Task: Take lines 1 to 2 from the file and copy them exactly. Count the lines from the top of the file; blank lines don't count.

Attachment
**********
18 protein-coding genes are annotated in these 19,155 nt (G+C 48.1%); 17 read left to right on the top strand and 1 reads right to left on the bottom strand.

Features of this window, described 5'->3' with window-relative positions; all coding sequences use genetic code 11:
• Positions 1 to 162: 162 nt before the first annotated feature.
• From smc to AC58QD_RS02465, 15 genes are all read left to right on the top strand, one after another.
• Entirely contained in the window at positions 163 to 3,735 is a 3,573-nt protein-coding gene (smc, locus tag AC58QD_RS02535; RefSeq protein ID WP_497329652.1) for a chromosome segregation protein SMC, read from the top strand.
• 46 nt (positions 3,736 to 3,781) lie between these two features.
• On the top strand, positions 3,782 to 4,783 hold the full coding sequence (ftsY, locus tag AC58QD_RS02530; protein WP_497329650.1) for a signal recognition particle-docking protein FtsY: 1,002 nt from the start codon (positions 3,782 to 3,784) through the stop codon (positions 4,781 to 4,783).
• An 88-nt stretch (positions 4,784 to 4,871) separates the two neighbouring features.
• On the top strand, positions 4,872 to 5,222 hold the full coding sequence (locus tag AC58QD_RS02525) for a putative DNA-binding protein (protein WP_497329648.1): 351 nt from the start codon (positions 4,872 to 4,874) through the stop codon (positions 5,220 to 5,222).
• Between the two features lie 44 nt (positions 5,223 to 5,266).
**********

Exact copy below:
18 protein-coding genes are annotated in these 19,155 nt (G+C 48.1%); 17 read left to right on the top strand and 1 reads right to left on the bottom strand.

Features of this window, described 5'->3' with window-relative positions; all coding sequences use genetic code 11: